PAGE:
Without a doubt, I consider myself extraordinarily fortunate to have an income report like the one below given the economic catastrophe happening.
Yes, ad rates per 1,000 visitors are down. However, traffic is up quite nicely. I wouldn’t say it’s a wash, but it’s close.
The most notable development in March was the rapid growth in traffic from Pinterest.
In February I noticed Pinterest traffic picking up. That piqued my interest. For many months until then I didn’t bother with Pinterest. I enjoyed a stable 2,750 to 4,000 daily visitors from Pinterest resulting from website visitors pinning from my site and old pins on my boards.
However, with traffic higher than normal in February (not much but noticeable), I decided to be more proactive.
I fired up my stale Tailwind account and started testing new pins. I took Pinterest’s desire of “fresh pins” to heart.
Once I pinned down a few design concepts that were working, I hired a full-time pin creator. That explains the increased VA cost. She now runs Pinterest for me with results beyond my expectations.
Here’s a screenshot showing the Pinterest clicks to my site for the past 90 days:
Note, for some reason the number of clicks reported in Pinterest is a tad higher than that reported in Analytics. Check out the same dates from Google Analytics:
Regardless, the growth in Pinterest traffic is very, very good. It’s probably the biggest development in a long time.
Other than that, I’ve just been publishing new articles, fixing up old articles and kicking along a few smaller sites.
Here’s the income report.
The Usual Disclaimer
This income report only reports revenue and expenses for my niche sites. It does NOT include any financial information from fatstacksblog.com.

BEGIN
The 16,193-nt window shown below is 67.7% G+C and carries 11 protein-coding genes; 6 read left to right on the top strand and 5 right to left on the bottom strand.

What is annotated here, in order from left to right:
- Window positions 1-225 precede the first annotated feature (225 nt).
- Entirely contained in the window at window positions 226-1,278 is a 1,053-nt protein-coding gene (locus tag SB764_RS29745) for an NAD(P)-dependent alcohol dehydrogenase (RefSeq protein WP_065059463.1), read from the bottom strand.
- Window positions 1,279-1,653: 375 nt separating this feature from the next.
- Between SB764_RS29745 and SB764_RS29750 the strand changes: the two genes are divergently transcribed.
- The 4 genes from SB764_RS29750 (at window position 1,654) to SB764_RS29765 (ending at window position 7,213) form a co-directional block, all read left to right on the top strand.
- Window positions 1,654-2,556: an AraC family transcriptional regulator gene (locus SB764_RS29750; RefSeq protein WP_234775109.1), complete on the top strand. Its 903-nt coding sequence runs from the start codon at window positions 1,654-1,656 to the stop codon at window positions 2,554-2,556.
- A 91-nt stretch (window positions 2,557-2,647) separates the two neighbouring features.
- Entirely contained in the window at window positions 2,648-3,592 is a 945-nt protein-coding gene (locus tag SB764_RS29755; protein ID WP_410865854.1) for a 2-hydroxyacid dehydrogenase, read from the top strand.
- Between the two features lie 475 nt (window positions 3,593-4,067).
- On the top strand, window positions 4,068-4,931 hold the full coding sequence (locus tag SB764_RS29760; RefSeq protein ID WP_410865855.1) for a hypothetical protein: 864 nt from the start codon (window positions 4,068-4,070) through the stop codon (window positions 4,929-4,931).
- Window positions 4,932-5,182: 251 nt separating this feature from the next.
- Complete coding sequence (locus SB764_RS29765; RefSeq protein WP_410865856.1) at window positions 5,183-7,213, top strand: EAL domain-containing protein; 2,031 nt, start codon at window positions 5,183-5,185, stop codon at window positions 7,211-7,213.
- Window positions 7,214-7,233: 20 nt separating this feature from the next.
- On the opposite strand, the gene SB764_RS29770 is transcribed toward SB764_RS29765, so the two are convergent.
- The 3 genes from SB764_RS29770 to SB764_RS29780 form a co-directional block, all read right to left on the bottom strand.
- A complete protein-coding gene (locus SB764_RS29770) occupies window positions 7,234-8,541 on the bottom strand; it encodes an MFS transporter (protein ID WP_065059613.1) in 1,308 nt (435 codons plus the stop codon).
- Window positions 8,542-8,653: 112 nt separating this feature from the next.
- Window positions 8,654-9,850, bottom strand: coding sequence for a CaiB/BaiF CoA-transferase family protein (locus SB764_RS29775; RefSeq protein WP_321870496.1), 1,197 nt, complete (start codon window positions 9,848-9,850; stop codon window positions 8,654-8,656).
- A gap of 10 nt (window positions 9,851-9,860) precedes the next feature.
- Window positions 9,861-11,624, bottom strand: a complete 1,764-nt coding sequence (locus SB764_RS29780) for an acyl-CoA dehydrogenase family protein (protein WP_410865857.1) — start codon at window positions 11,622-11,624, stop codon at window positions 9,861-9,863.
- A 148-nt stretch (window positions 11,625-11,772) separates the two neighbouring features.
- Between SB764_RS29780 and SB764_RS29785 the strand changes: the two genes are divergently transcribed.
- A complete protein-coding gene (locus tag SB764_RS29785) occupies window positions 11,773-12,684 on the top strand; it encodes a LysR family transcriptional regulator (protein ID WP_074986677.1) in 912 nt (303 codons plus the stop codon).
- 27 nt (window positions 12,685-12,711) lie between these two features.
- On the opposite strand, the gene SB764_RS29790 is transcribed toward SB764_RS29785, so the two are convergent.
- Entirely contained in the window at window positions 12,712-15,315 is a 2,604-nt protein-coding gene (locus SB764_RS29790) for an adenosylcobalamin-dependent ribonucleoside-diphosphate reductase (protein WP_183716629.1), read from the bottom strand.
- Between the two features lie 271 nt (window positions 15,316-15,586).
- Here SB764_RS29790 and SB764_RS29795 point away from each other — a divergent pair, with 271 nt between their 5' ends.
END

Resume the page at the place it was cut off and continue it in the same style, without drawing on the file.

Let’s dive in.
Revenue for 7 niche sites I own (March 2020)
Click here to learn more about each niche site featured in my income reports.
All figures are in USD.
- Niche_Site_1″>Niche Site 1 Revenue: $37,978 (mostly display ad revenue, some affiliate revenue)
- Niche Site 2 Revenue: $5,261 (mostly affiliate commission revenue)
- Niche Site 3 Revenue: $1,430 (mostly display ad revenue, some affiliate revenue)
- Niche Site 4 Revenue: $707 (mostly display ad revenue, some affiliate revenue)
- Niche Site 5 Revenue: $31 (display ad revenue only)
- Niche Site 6 Revenue: $41 (display ad revenue only)
- Niche Site 7 Revenue: $100 (display ad revenue only)
Total Revenue all 7 sites: $45,548 (February revenue was: $47,970)
Expenses for all niche sites
I lump together all expenses for all 7 niche sites because it’s difficult, impractical and unhelpful to spend the time allocating each expense to each site.
- Ezoic Premium Ad Program Fees: $575
- Kinsta hosting: $1,200
- Amazon AWS (still host some images on this): $84
- VAs: $4,435
- Cloudflare: $23
- Techsmith (Jing storage): $8
- Loom: $10
- Ahrefs: $179
- Shutterstock photos: $800
- Quickbooks: $10
- Jotform: $40
- Tailwind: $84
- MeetEdgar: $50
- Grammarly: $45
- LeadPages: $37
- OptinMonster: $59
- NitroPack: $100
- Canva: $48
- Buzzsprout: $12 (this is the podcast hosting platform I use for niche site 1 podcast).
Total expenses for 7 niche sites: $7,799
Net Income: $37,749 (February was $41,113)
Content investment in March 2020
I continue to pour money into content, including products for product reviews as well as podcast content for niche site 1:
- WriterAccess: $5,500
- In-House writers: $900
- AskWonder: $960
- Podcast content: 0
- Content Strategist: ,520
Total content investment for March 2020: ,630
Net income after content investment: ,119 USD
I explain here why I extract content costs from expenses.
AdThrive (Site 1)
Ezoic (Sites 2 to 7)
Amazon makes up a small percentage of revenue, but it’ll get worse with lower commission rates taking place starting April 21, 2020.
Below is a quarterly affiliate commission check received in Feb. 2020. My income reports amortize this check and it falls under niche site #2. This course teaches how I generate this quarterly check like clockwork.
Jon runs the place around here. He pontificates about launching and growing online publishing businesses, aka blogs that make a few bucks. His pride and joy is the email newsletter he publishes.
Hyperbole? Maybe, but go check it out to see what some readers say.
In all seriousness, Jon is the founder and owner of a digital media company that publishes a variety of web properties visited and beloved by millions of readers monthly. Fatstacks is where he shares a glimpse into his digital publishing business.